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Fiellin Recognized as Winner at Falling Walls World Science Summit

November 11, 2020
By Saphia Suarez

Last Saturday, Lynn E. Fiellin, MD, professor of medicine (general internal medicine) and the Child Study Center; and founder/director, play2PREVENT Lab at Yale and the Yale Center for Health & Learning Games, was recognized as a Falling Walls Science Breakthroughs of the Year winner.

The Falling Walls World Science Summit, named after the peaceful falling of the Berlin Wall, asks the question: Which are the next walls to fall in science and society?

For Fiellin, that next wall is that between video games and health. Fiellin was recognized in the Digital Education category for her work in her play2PREVENT lab. Out of over 1,000 submissions, Fiellin and her lab were one of 10 winners.

“They asked us, ‘What is your scientific breakthrough?,’” says Fiellin. “And so what I presented was, ‘My scientific breakthrough is the work that my lab does, this notion of using video games to really enhance the health and well-being of adolescents.’”

Fiellin emphasizes that she herself is not a gamer. But having raised adolescents, she knows firsthand how captivating video games can be for teens.

“When I first started this work, my kids were between the ages of nine and 19, and everybody was playing video games,” says Fiellin. “And it was so clear to me that if I wanted to impact teenagers, I should find them in the space where they really want to be.”

Fiellin founded the lab 11 years ago with a large National Institutes of Health (NIH) grant, and has served as its director ever since. Fiellin was subsequently granted a center, the Yale Center for Health & Learning Games, of which the play2PREVENT lab is a part. The lab has completed and evaluated four games and is developing a fifth.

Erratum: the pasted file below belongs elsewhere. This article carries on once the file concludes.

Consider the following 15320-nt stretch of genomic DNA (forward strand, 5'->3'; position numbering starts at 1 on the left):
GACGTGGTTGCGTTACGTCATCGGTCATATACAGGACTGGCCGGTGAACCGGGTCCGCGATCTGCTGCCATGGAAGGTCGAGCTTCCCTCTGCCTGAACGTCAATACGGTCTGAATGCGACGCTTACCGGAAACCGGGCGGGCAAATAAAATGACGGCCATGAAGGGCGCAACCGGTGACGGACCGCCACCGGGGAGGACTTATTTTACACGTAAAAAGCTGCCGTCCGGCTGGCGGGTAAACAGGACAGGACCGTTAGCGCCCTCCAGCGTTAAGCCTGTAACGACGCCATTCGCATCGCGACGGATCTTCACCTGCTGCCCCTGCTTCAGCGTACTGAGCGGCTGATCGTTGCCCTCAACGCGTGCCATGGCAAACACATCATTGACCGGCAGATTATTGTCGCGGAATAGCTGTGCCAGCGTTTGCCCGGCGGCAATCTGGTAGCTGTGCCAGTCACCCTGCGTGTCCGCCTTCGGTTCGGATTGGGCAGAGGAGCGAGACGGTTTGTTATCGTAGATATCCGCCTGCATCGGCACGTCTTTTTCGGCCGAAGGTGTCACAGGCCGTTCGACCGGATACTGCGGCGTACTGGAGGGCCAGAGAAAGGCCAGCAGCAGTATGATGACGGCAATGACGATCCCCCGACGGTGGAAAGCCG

“Each of them target a specific health outcome using constructs such as social and emotional learning, and character development,” says Fiellin. “With the goal of helping teens learn information and skills so that they can make better decisions and be happier and healthier.”

The games are graphic novel-style, story-based, and character driven. They target a variety of health issues, such as HIV prevention and risk reduction, smoking and vaping prevention, and opioid misuse.

In order to ensure the games are captivating to teens, play2PREVENT works with commercial game developers. “They know how to create games that are fun and engaging, and that's key,” says Fiellin.

Fiellin also works with teens when developing the games. “They help in every step of the development to make sure that what we're creating is really authentic to them and relevant to them,” says Fiellin.

“And then when we evaluate, we typically use rigorous scientific methods like randomized control trials to evaluate the impact of our game compared to a control condition. In some cases, we follow kids for up to two years to be able to document what the impact of our game is. So they're fully involved with the development and the evaluation of each of our games.”

The Section of General Internal Medicine is committed to the core missions of patient care, research, education, and community health from the “generalist” perspective and is one of the 11 sections with the Department of Internal Medicine. To learn more about their mission and work, visit General Internal Medicine.

Submitted by Julie Parry on November 11, 2020